Banishing Rodney’s Evil Twin

tldr: Horse acting up, possible reasons for, rider response tomorrow.

Rodney had a Bad Day last month. This is not the nervous, tight horse who used to shut us out and go to his happy place. This is an arrogant, egotistical horse who is quite aware of what you are asking and doesn’t like it very much.

“A wood animal is confident, active and athletic. They can be superstar performers but are sensitive to stress and are easily angered and tend to be crabby and impatient.” Dr. Wendy Ying: Behavior Therapy

He’s been tossing me the hoof for a while now. Usually about 20 minutes into a ride, he gets tired, I lose focus, he decides he’s over this. He registers his complaint. I tell him to get over himself. We move on. When he was first working regularly in the cart, Milton used to do something similar, at about the same time frame.

We’ve been working on trotting more. The first trot is great. Then Rodney gets anxious. ‘We trotted at this spot in the ring. We’re gonna trot again. I know we’re going to trot.’ Each trot deteriorates further. We’ve been walking in between to give him time to calm down, with varying success.

On this particular day, We trotted. Smooth as always. Walked around. He pitched a minor objection. Unusual that he did so at a walk. Physically, the fit is negligible. His front feet come a few inches off the ground. He slings his head back back and forth. The problem is mental. You feel as if you are riding a horse whose brain is about to go into free fall.

I sucked it up and kept going. We trotted. He was on edge. I thought, ‘Great, this is an opportunity to keep calm, to show him that he can relax at the trot, yadda, yadda.’ I thought it was going well, or at least okay. Three-quarters of the way into the short pattern, he disagreed. Prop, head sling. Pause. Prop, head sling. Pause. At which point, he gave me the mental side-eye as if to say, ‘We gonna throw down?’ I got off.

Since you can’t end on that note, he got remedial long-lining. It was lovely to watch the horse jump off the ground and have the dude in the center of the ring say, ‘Yeah, yeah, thats nice, keep going.’ After about 10 minutes, you could see Rodney say, ‘Well, that didn’t work.’ and go back to trotting like a civilized horse.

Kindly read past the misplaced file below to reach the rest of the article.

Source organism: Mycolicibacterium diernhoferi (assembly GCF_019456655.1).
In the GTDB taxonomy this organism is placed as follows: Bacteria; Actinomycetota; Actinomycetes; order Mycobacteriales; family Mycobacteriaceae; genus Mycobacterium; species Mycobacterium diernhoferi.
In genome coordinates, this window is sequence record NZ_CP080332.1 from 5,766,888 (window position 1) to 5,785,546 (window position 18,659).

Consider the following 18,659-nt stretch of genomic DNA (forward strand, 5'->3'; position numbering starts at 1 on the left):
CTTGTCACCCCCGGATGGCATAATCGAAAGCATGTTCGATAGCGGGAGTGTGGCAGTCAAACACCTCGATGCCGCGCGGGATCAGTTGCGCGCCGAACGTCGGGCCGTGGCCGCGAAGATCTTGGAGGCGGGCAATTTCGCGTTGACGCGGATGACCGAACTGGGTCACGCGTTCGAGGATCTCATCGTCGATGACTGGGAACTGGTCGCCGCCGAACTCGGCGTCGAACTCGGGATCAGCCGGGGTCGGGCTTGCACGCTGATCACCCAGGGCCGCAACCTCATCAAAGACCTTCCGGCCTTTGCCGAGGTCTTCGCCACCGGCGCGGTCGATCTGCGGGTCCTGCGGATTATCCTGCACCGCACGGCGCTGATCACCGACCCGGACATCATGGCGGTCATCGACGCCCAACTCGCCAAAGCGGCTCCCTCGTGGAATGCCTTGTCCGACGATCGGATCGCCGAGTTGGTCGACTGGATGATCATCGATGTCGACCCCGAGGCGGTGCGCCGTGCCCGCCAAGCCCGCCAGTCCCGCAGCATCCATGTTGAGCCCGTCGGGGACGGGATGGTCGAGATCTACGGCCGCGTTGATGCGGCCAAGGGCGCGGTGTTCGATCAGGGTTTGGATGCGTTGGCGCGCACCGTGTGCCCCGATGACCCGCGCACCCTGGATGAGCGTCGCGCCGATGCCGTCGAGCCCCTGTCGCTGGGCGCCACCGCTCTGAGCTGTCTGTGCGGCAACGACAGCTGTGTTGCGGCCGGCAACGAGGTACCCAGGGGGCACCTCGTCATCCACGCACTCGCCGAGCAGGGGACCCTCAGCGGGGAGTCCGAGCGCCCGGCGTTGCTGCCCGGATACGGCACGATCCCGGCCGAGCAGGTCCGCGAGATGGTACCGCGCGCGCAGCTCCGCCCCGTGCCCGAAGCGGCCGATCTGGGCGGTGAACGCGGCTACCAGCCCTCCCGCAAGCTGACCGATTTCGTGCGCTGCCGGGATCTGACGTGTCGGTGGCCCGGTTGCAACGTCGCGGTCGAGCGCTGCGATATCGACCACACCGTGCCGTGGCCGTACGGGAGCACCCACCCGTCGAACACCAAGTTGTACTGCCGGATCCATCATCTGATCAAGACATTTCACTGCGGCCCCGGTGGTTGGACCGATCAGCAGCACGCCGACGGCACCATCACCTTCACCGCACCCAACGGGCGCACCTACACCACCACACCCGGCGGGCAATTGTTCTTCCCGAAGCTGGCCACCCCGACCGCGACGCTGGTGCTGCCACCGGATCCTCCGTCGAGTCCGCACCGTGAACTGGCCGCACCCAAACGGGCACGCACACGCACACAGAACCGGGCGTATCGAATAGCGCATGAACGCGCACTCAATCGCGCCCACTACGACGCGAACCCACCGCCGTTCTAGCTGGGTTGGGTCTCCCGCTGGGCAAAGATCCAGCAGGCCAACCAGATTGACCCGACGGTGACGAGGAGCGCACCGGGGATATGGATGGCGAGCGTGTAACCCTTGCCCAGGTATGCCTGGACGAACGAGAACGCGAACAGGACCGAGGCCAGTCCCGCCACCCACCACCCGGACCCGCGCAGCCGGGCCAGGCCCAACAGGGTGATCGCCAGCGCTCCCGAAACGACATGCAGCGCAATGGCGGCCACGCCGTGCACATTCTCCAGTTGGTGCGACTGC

We ran out of time for me to get back on, particularly if it did not go well. We declared victory and went home.

So What Happened?
Ground crew changed the rein attached to the bit. I didn’t agree, but there is no point to having ground crew if you are not willing to listen to them. Rein changed back.

His teeth were done recently. That should be a good thing.

We changed feed the preceding month [Feed Scoop]. It could be affecting his composure. More likely affecting his size. In case the grain was contributory, we adjusted him to 50/50 grain/pellets from all grain. He’s not happy about the increased salad in his dinner bucket. I told him he stops acting like a twit he can have more meat & potatoes.

The main cause, we think, is saddle fit. Actually, the main cause is a horse with an attitude. The proximate cause is the saddle. Wintec saddles [Equipment] come with an interchangeable internal bar. The measuring widget indicated that he needed to upgrade from a blue bar to a wider red bar. OTOH, Milton has changed from blue to a narrower black, although the red-bar version doesn’t look terrible on him, which doesn’t make sense. But I was talking about Rodney.

Of course, it is always possible that Rodney is basically unrideable, which is a rant for tomorrow.

Since Then
The day after the incident, I got on. He walked badly, which he had been doing well up to that point. Afterwards, we discovered the possible saddle issues. Since I was using the same saddle on Milton, we left any changes until after the dressage show.

Wait a week. Show. Redo saddle. Trial ride. Walked great. Calm & relaxed. Didn’t push it.

The red-bar Wintec fits great along Rodney’s back. However, it clears his withers but not by much, particularly if the saddle is too far forward. It works but it’s not ideal. There’s just too little margin for error.

As I said [Rungs], I am coping with this problem by freezing like terrified rabbit.

It has not escaped my attention that both of my horses have expressed opinions lately. In both cases, the press of events kept me moving forward. Rodney acted up right before my lesson with Kory [Boost], hence the lack of time. Milton’s episode [Hop] was the same day as a saddle seat lesson. Not sure what I would have done without those pre-made plans.

So that’s where we are. I need to get back on, I need wait for weekend to have oversight/encouragement. I need to saddle shop for a second horse, factoring in Rodney’s possible aversion to leather [Finding One That Fits].


Thank you for reading,
Katherine Walcott

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